Verizon CEO Hans Vestberg told CNBC on Tuesday that he does not want geopolitical tensions around 5G technology to become further inflamed.
Asked whether he thought the fight between the U.S. and Chinese tech giant Huawei could result in a so-called 5G cold war, creating a fractured global network, Vestberg said, "I hope not."
"Because one of the beauties of this industry is that we've done standardization, which means that you can bring your phone from whichever country you're in and go to another country and it works," Vestberg told CNBC's Jon Fortt on "Power Lunch."
"That has been the most accessible technology in the world," Vestberg added.
Vestberg's followed the announcement Tuesday that Verizon was partnering with Amazon Web Services to incorporate AWS' WaveLength technology into parts of its wireless network.
5G is a next-generation mobile network that promises fast data speeds and other capabilities to support emerging technologies such as self-driving cars.
Products from Huawei, the world's largest telecom equipment maker, are used by 45 of the world's 50 largest phone carriers, according to The Associated Press.
But earlier this year, the U.S. blacklisted Huawei, and prevented it from doing businesses with American companies — though it has been granted reprieves.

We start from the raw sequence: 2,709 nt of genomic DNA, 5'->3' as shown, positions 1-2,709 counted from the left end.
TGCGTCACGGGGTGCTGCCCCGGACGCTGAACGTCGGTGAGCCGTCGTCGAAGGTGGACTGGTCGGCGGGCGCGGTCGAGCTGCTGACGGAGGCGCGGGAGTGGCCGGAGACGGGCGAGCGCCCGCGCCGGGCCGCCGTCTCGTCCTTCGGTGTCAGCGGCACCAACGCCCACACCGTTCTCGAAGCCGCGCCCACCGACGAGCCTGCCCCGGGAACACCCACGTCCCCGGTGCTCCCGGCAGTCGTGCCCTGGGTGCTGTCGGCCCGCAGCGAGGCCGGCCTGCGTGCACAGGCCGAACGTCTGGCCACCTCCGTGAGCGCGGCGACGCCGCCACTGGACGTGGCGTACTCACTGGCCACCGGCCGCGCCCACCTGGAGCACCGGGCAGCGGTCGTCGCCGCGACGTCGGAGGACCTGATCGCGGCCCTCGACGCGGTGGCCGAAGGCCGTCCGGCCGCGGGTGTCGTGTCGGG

And on Friday, Reuters reported that the Trump administration is considering expanding its power to prevent Huawei from receiving additional overseas shipments of products with U.S. technology. Reuters reported that the potential move is because the blacklist hasn't been as effective as hoped.
U.S. officials accuse Huawei of being a national security risk, alleging its equipment could facilitate the transfer of data to the Chinese government, which has embraced 5G faster than other countries. Huawei has consistently denied the allegations.
Huawei technology has been used around the world as countries race to build out their 5G networks. Other countries such as Australia have cracked down on Huawei.
Vestberg said the thought of there being distinct 5G networks — one that is compatible with Chinese technology and one in the U.S. that is not — would be problematic.
"Hopefully people understand that this is an industry that actually shares their patents, they share their innovation in order to get so many people as possible on earth to use this technology," he said, adding that significant problems around the world such as access to health care and education can be partly solved through mobile phones.
"So hopefully not," he said.